Julie Noyes told me the paper still runs a picture I took of her son during Septemberfest, which made me feel good. Teri Wilczek told me to check out W. C. Striegel’s new building, which I did; it’s beautiful. Teri’s father, Bud — one of my favorite people — gave me a tour of his new antique car museum. Nick Goshe gave me a tour of the new Rangely Hospital; very impressive facility.
I had a great visit with Tim Webber, who reminded me if I locked my keys in my car he still had the tool he used the last time I was locked out of my car. I had the most delightful conversation with Rod Harris and Norma Hood at Giovanni’s Italian Grill— John and Sandy Payne, thank you for always treating me so well — about their series of books based on Rod’s police career in Las Vegas (by the way, thank you, Rod, for picking up the dinner tab and, mostly, thank you for the autographed book).
I saw the new Rangely hospital and toured the new Meeker hospital, which is under construction. I had people call me Mitch, which used to happen when I lived here and never bothered me; I took it as a compliment. I even received a subscription complaint. And I got kisses and hugs. Lots of hugs.
Being back in my old stomping grounds for an extended time and doing my old job, was surreal. Everywhere I turned, something or someone brought back a memory. I experienced a wide range of emotions. Joy, nostalgia, sentimentality, even melancholy. Kids who were in elementary school when I was here before are now in middle school, and so on. I visited former neighbors and walked familiar streets. Of course, it was impossible to see everybody I wanted to see. Time wouldn’t allow it. But I tried to cram as much in as I could while I was here. There were countless chance meetings that I will forever be grateful for. Those were priceless.
What’s the saying: The more things change, the more they stay the same? That’s true. And it isn’t.
There are some things in Meeker and Rangely that are the same as when I lived here, which was comforting. You want things to be the way you remember them. But other things have changed. Businesses have closed. Some have moved. Some have different owners. Couples that were divorced. Others that have married. Babies that have been born. Some people looked a bit older. Some exactly the same. There have been tragedies and celebrations. I wished I had been here for all of them. But the best thing about my visit was seeing so many familiar faces. Though, sadly, some, like my friend Jane Clugston, are gone.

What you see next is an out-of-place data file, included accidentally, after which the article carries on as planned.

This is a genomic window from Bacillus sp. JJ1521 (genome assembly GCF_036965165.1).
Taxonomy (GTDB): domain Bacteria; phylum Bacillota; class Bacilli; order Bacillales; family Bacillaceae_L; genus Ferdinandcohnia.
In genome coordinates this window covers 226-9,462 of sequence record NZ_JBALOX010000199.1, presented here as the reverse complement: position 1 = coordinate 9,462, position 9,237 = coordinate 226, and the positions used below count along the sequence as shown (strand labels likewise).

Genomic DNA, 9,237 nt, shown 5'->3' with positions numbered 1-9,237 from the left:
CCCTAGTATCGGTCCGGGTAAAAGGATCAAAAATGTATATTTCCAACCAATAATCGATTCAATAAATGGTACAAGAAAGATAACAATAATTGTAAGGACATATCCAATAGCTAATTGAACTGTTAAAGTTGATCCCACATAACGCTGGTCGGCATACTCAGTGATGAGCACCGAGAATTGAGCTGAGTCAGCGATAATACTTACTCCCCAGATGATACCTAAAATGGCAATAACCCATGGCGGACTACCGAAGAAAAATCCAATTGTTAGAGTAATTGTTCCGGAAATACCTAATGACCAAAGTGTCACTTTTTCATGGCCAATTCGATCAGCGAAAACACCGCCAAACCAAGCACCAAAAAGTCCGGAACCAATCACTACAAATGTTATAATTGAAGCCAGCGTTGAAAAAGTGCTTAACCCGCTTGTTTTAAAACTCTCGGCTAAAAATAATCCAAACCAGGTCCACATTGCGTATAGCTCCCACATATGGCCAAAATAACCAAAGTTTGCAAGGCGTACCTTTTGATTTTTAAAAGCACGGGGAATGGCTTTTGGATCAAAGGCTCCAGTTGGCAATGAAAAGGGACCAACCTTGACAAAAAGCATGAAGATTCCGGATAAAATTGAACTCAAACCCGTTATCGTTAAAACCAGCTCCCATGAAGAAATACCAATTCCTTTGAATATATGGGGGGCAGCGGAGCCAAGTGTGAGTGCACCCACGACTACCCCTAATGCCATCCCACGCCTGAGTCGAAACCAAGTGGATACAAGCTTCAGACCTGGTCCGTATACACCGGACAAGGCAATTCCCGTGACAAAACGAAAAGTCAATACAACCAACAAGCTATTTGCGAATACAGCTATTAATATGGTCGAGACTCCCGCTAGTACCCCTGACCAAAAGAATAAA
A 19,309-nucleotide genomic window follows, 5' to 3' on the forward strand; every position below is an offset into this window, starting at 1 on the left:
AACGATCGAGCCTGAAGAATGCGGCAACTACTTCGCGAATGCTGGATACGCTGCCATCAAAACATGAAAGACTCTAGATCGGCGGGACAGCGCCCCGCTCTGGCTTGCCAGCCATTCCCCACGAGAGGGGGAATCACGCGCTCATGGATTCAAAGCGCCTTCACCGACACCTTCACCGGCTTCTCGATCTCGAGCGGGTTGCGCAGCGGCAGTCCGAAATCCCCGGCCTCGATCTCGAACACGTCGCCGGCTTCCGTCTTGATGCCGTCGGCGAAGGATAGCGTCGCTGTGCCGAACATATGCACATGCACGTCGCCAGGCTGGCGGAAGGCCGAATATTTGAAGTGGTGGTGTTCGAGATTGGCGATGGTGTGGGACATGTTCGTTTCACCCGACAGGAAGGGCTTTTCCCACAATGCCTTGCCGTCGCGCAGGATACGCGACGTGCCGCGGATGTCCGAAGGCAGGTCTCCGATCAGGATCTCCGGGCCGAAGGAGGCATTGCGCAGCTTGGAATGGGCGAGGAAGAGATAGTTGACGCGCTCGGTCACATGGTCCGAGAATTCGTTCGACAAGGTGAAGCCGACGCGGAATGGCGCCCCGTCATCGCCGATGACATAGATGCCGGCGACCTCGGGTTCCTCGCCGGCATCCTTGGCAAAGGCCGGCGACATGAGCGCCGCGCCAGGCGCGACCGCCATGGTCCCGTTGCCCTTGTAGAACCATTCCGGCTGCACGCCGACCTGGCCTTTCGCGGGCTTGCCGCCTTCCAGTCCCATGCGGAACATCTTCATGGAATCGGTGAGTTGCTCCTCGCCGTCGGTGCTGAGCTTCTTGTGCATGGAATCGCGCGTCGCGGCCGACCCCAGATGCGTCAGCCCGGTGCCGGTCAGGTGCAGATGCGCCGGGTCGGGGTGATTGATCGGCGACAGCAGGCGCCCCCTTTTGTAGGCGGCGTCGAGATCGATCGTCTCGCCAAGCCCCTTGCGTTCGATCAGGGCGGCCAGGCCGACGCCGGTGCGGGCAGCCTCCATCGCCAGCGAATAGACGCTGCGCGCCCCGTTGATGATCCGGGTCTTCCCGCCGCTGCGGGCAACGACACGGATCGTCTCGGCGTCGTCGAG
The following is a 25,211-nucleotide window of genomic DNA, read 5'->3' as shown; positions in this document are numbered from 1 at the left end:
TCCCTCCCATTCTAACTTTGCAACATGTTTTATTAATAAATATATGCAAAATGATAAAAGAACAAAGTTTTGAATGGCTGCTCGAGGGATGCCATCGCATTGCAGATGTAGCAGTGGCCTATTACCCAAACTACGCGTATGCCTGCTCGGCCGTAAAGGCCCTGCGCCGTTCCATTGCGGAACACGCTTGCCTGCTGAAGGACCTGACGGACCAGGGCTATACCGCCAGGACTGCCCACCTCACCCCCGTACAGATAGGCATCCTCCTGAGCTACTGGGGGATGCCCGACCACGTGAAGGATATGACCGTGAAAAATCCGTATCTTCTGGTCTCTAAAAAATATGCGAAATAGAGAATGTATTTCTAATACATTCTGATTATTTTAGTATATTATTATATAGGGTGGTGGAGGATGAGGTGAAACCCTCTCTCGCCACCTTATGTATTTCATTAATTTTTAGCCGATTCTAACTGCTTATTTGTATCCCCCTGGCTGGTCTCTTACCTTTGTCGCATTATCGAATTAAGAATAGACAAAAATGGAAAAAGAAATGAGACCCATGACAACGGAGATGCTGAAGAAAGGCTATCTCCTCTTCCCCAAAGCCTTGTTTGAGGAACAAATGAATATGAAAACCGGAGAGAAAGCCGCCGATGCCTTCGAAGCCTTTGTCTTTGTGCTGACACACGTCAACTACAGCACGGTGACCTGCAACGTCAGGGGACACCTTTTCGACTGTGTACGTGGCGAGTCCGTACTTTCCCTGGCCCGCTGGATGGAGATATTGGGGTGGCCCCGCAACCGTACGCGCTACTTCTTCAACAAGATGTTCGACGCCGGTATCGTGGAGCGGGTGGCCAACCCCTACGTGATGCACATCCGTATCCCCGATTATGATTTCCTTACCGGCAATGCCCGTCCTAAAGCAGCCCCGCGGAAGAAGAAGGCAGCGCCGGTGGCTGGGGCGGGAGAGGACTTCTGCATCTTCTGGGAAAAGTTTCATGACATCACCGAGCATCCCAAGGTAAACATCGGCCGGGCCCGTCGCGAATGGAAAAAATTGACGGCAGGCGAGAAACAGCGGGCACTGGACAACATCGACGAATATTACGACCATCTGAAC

Life marches on.
By the time you read this column, I will already be back in Kansas.
One of my favorite things when I was editor of the Herald Times was going around town on a Thursday and seeing people reading the paper.
Hopefully, you will take a few moments to look through this edition. I wish I could say it was one of my better efforts, but it’s been almost two years since I was responsible for putting out a newspaper. I’m sort of out of practice. Plus I am out of the loop as far as what’s been happening.
The first day or so after I arrived back in Rio Blanco County, I felt out of touch with what was going on, what the issues of the day were. But after spending a few days circulating around Meeker and Rangely and talking to people, I started getting a feel for the “stories” that are affecting the residents of Rio Blanco County. Again, I wished I could be part of telling those stories. But that’s someone else’s job now.
I was also reminded that the newspaper business is not an easy line of work. You get tugged in lots of different directions. And you can never make everybody happy. By about Friday, I was already starting to feel that familiar pressure about what I am going to put in the paper.
While here, I went back and reread my farewell column — boy, was I longwinded. But now, with the perspective of three years having passed, I feel like I said what I wanted to say in expressing how I felt about my time as editor of the Herald Times and being a part of these two wonderful communities. And my feelings haven’t changed. I love this place — and especially the people — as much now as I did then.
I am grateful for this opportunity to come back and play editor. Hopefully, if I didn’t screw things up too bad, maybe I’ll even get asked to do it again someday.
They say you can’t go home again.
But you sure can visit.
Thanks, Meeker and Rangely. It’s been nice to catch up.